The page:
|Publication number||US5531568 A|
|Application number||US 08/463,521|
|Publication date||Jul 2, 1996|
|Filing date||Jun 5, 1995|
|Priority date||Jul 2, 1994|
|Publication number||08463521, 463521, US 5531568 A, US 5531568A, US-A-5531568, US5531568 A, US5531568A|
|Original Assignee||Rolls-Royce Plc|
|Export Citation||BiBTeX, EndNote, RefMan|
|Patent Citations (9), Referenced by (50), Classifications (10), Legal Events (4)|
|External Links: USPTO, USPTO Assignment, Espacenet|
This invention relates to a turbine blade and in particular to a turbine blade which is suitable for use in a gas turbine engine.
Turbine blades in gas turbine engines are frequently provided with flange portions at their radially outer ends which cooperate with those of circumferentially adjacent blades to define a radially outer wall of the annular gas duct through which a major portion of the combustion products of the engine flow. These flange portions are normally referred to as forming the "shroud" of the blade, and where the term "shroud" is used in this specification it will have this meaning.
Gas turbine engine turbine blades are typically required to operate in an extremely high temperature environment, usually greater than the melting point of the alloy from which the turbine blade is manufactured. In order that the turbine blade is able to function effectively in this sort of environment, it is cooled by air tapped from the engine's compressor. The relatively cool air is directed into passages which extend from one end of each blade to the other. If the turbine blades in question are provided with shrouds, some of that cooling air may be directed into passages provided within the shrouds to cool them before being exhausted into the hot gas stream flowing over the turbine blades. Providing such cooling passages in the shrouds usually dictates the use of expensive machining techniques which inevitably result in high manufacturing costs. Additionally since there are limits to the size of the cooling passage which can be incorporated into a shroud, the shroud is frequently thicker than should otherwise be the case.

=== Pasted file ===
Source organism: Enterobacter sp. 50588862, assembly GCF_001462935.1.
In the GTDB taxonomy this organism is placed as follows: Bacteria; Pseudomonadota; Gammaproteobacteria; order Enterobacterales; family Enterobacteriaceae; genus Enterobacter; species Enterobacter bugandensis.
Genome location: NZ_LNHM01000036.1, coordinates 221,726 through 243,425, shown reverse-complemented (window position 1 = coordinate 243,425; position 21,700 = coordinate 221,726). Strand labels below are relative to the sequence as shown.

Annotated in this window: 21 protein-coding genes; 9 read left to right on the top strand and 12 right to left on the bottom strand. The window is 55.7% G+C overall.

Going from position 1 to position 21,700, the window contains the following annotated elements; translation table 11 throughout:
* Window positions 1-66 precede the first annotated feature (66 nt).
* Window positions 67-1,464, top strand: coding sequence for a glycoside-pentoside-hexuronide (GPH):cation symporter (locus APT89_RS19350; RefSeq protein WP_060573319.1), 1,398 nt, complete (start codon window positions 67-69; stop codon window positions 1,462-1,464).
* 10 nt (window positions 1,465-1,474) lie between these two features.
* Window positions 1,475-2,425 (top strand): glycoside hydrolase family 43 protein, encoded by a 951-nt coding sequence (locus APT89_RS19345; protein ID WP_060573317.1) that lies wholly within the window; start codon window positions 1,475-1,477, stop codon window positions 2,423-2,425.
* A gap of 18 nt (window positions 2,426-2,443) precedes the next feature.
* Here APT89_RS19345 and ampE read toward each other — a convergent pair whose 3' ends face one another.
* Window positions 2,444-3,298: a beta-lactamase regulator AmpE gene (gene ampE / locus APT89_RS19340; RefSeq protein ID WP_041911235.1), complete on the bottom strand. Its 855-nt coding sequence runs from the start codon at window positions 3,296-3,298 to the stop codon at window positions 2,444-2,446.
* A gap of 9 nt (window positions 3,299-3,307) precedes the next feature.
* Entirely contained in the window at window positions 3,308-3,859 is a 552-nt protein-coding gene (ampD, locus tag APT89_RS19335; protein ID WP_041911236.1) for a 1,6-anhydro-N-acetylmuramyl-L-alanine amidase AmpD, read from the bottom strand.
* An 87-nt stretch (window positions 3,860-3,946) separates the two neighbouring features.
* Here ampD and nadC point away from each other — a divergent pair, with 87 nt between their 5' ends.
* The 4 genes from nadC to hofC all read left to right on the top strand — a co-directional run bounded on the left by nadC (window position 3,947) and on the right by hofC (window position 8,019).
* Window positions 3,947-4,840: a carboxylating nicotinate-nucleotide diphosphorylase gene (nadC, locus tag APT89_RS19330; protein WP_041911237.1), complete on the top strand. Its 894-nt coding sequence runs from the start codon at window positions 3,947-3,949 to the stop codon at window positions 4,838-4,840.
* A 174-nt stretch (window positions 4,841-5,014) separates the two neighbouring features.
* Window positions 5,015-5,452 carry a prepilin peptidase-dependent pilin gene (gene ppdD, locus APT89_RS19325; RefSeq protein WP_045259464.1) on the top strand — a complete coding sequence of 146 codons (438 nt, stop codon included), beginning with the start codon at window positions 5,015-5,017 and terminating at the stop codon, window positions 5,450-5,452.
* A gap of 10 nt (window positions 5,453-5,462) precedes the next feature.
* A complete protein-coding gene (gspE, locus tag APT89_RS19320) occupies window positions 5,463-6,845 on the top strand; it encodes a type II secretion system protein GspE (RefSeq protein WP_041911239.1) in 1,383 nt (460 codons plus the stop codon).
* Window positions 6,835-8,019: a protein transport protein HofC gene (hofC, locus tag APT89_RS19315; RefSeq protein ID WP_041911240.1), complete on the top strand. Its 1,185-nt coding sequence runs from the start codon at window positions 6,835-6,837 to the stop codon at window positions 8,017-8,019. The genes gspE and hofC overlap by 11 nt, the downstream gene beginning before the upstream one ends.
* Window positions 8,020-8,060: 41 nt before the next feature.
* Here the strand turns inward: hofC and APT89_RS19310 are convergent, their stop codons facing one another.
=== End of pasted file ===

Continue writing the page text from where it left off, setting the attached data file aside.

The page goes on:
It is an object of the present invention to provide a turbine blade having a cooled shroud which is easier and cheaper to manufacture than existing cooled shroud turbine blades and also lighter.
According to the present invention, a turbine blade suitable for a gas turbine engine comprises an aerofoil cross-section portion having at least one cooling air passage extending lengthwise therethrough and a shroud located at one end thereof, said shroud having at least one cooling air passage therein which is in flow communication with said at least one lengthwise extending cooling air passage in said aerofoil cross-section portion and is apertured to exhaust cooling air therefrom as a film across that part of the exterior surface of said shroud which is remote from said aerofoil cross-section portion.
The present invention will now be described, by way of example, with reference to the accompanying drawings in which,
FIG. 1 is a schematic sectional side view of a ducted fan gas turbine engine which incorporates a plurality of turbine blades in accordance with the present invention.
FIG. 2 is a view of a turbine blade in accordance with the present invention.
FIG. 3 is a view of the radially outer surfaces of the shrouds of the two adjacent turbine blades in accordance with the present invention.
FIG. 4 is a partially sectioned side view of the radially outer extent of a turbine blade in accordance with the present invention.
With reference to FIG. 1, a ducted fan gas turbine engine generally indicated at 10 is of conventional configuration. It comprises, in axial flow series, a fan 11, intermediate pressure compressor 12, high pressure compressor 13, combustion equipment 14, high, intermediate and low pressure turbines 15, 16 and 17 respectively and an exhaust nozzle 18. Air is accelerated by the fan 11 to produce two flows of air, the larger of which is exhausted from the engine 10 to provide propulsive thrust. The smaller flow of air is directed into the intermediate pressure compressor 12 where it is compressed and then into the high pressure compressor 13 where further compression takes place. The compressed air is then mixed with fuel in the combustion equipment 14 and the mixture combusted. The resultant combustion products then expand through the high, intermediate and low pressure turbines 15, 16 and 17 respectively before being exhausted to atmosphere through the exhaust nozzle 18 to provide additional propulsive thrust.